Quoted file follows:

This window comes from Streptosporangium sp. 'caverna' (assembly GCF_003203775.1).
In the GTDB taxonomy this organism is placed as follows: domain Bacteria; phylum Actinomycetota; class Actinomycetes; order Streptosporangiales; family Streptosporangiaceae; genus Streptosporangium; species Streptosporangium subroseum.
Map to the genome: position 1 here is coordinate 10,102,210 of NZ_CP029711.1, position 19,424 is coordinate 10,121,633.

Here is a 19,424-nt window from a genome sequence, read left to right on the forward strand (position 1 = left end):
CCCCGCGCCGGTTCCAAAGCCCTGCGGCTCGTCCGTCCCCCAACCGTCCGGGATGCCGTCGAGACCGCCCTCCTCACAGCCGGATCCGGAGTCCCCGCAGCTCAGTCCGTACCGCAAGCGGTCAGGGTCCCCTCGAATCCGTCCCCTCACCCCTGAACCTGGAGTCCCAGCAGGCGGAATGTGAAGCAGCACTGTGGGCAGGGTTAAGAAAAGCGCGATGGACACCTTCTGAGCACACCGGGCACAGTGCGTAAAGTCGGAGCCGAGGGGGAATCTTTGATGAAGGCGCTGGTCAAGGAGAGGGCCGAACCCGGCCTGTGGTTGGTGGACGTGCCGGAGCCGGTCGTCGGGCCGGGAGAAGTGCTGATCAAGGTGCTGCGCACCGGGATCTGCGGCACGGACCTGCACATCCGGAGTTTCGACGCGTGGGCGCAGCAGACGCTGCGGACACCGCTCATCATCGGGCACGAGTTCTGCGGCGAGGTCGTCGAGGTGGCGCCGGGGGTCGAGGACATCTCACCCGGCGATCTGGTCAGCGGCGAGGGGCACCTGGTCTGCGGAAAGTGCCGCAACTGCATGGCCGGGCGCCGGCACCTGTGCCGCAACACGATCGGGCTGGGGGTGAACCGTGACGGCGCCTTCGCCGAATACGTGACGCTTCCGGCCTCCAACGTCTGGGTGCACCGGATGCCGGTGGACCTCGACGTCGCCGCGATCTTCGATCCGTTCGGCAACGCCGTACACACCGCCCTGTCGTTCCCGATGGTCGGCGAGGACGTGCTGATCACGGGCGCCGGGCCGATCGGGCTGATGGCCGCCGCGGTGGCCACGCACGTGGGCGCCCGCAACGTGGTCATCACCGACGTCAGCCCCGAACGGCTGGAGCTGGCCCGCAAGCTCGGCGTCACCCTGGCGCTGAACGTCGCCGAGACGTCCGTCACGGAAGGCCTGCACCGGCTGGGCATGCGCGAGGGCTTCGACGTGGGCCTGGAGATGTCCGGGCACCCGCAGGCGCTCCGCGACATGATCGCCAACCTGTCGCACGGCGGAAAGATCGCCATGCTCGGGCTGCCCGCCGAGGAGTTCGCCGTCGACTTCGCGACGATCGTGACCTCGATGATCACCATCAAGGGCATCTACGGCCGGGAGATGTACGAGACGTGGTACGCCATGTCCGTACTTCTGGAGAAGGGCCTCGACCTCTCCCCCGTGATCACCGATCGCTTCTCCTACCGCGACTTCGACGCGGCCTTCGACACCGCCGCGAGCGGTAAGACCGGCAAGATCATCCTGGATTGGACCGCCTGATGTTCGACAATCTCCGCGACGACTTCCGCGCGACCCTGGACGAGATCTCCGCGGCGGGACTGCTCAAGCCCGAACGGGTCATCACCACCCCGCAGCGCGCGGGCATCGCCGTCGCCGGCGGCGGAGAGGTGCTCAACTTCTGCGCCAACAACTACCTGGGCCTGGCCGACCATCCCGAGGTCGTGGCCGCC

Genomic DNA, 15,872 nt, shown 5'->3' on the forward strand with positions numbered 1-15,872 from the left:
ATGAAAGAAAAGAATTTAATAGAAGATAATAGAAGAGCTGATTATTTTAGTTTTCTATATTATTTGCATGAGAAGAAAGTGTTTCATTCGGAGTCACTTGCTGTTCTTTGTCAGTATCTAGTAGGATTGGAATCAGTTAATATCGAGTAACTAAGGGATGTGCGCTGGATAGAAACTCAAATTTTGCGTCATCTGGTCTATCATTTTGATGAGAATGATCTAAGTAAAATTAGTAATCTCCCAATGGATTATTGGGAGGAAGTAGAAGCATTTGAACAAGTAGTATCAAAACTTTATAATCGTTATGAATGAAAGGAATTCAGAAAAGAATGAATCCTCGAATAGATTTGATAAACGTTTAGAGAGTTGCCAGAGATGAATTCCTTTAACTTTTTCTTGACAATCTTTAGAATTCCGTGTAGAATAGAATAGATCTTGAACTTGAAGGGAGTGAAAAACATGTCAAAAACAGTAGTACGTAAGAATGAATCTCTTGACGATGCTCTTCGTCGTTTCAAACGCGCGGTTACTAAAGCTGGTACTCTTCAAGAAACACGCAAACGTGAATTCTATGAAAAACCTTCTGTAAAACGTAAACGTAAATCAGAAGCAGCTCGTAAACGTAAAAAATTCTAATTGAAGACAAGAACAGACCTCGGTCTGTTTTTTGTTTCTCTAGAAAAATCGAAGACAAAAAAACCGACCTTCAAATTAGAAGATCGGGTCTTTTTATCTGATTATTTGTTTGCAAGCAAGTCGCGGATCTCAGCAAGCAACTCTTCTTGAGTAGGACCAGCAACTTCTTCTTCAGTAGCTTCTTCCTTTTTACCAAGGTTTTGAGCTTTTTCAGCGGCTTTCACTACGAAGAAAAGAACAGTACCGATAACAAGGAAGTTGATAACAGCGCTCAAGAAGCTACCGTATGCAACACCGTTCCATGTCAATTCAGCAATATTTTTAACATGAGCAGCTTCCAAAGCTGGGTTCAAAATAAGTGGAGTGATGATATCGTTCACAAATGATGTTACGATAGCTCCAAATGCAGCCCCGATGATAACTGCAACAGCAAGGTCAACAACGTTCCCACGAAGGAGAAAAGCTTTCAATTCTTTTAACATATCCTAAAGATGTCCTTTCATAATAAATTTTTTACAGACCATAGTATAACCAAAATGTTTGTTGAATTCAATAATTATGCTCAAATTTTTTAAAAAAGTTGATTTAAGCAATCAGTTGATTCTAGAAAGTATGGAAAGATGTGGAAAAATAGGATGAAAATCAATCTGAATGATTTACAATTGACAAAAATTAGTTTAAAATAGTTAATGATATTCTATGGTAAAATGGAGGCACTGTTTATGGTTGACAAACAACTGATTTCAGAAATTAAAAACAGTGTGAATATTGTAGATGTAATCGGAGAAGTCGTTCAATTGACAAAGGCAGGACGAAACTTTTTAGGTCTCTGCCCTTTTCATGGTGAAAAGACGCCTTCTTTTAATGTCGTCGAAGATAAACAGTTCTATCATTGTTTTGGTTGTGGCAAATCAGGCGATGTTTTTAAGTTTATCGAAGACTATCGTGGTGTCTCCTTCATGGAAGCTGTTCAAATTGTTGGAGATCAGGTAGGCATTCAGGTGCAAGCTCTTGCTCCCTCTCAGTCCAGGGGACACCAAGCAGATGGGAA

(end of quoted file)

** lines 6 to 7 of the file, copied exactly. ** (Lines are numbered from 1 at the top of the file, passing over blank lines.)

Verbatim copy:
Genomic DNA, 15,872 nt, shown 5'->3' on the forward strand with positions numbered 1-15,872 from the left:
ATGAAAGAAAAGAATTTAATAGAAGATAATAGAAGAGCTGATTATTTTAGTTTTCTATATTATTTGCATGAGAAGAAAGTGTTTCATTCGGAGTCACTTGCTGTTCTTTGTCAGTATCTAGTAGGATTGGAATCAGTTAATATCGAGTAACTAAGGGATGTGCGCTGGATAGAAACTCAAATTTTGCGTCATCTGGTCTATCATTTTGATGAGAATGATCTAAGTAAAATTAGTAATCTCCCAATGGATTATTGGGAGGAAGTAGAAGCATTTGAACAAGTAGTATCAAAACTTTATAATCGTTATGAATGAAAGGAATTCAGAAAAGAATGAATCCTCGAATAGATTTGATAAACGTTTAGAGAGTTGCCAGAGATGAATTCCTTTAACTTTTTCTTGACAATCTTTAGAATTCCGTGTAGAATAGAATAGATCTTGAACTTGAAGGGAGTGAAAAACATGTCAAAAACAGTAGTACGTAAGAATGAATCTCTTGACGATGCTCTTCGTCGTTTCAAACGCGCGGTTACTAAAGCTGGTACTCTTCAAGAAACACGCAAACGTGAATTCTATGAAAAACCTTCTGTAAAACGTAAACGTAAATCAGAAGCAGCTCGTAAACGTAAAAAATTCTAATTGAAGACAAGAACAGACCTCGGTCTGTTTTTTGTTTCTCTAGAAAAATCGAAGACAAAAAAACCGACCTTCAAATTAGAAGATCGGGTCTTTTTATCTGATTATTTGTTTGCAAGCAAGTCGCGGATCTCAGCAAGCAACTCTTCTTGAGTAGGACCAGCAACTTCTTCTTCAGTAGCTTCTTCCTTTTTACCAAGGTTTTGAGCTTTTTCAGCGGCTTTCACTACGAAGAAAAGAACAGTACCGATAACAAGGAAGTTGATAACAGCGCTCAAGAAGCTACCGTATGCAACACCGTTCCATGTCAATTCAGCAATATTTTTAACATGAGCAGCTTCCAAAGCTGGGTTCAAAATAAGTGGAGTGATGATATCGTTCACAAATGATGTTACGATAGCTCCAAATGCAGCCCCGATGATAACTGCAACAGCAAGGTCAACAACGTTCCCACGAAGGAGAAAAGCTTTCAATTCTTTTAACATATCCTAAAGATGTCCTTTCATAATAAATTTTTTACAGACCATAGTATAACCAAAATGTTTGTTGAATTCAATAATTATGCTCAAATTTTTTAAAAAAGTTGATTTAAGCAATCAGTTGATTCTAGAAAGTATGGAAAGATGTGGAAAAATAGGATGAAAATCAATCTGAATGATTTACAATTGACAAAAATTAGTTTAAAATAGTTAATGATATTCTATGGTAAAATGGAGGCACTGTTTATGGTTGACAAACAACTGATTTCAGAAATTAAAAACAGTGTGAATATTGTAGATGTAATCGGAGAAGTCGTTCAATTGACAAAGGCAGGACGAAACTTTTTAGGTCTCTGCCCTTTTCATGGTGAAAAGACGCCTTCTTTTAATGTCGTCGAAGATAAACAGTTCTATCATTGTTTTGGTTGTGGCAAATCAGGCGATGTTTTTAAGTTTATCGAAGACTATCGTGGTGTCTCCTTCATGGAAGCTGTTCAAATTGTTGGAGATCAGGTAGGCATTCAGGTGCAAGCTCTTGCTCCCTCTCAGTCCAGGGGACACCAAGCAGATGGGAA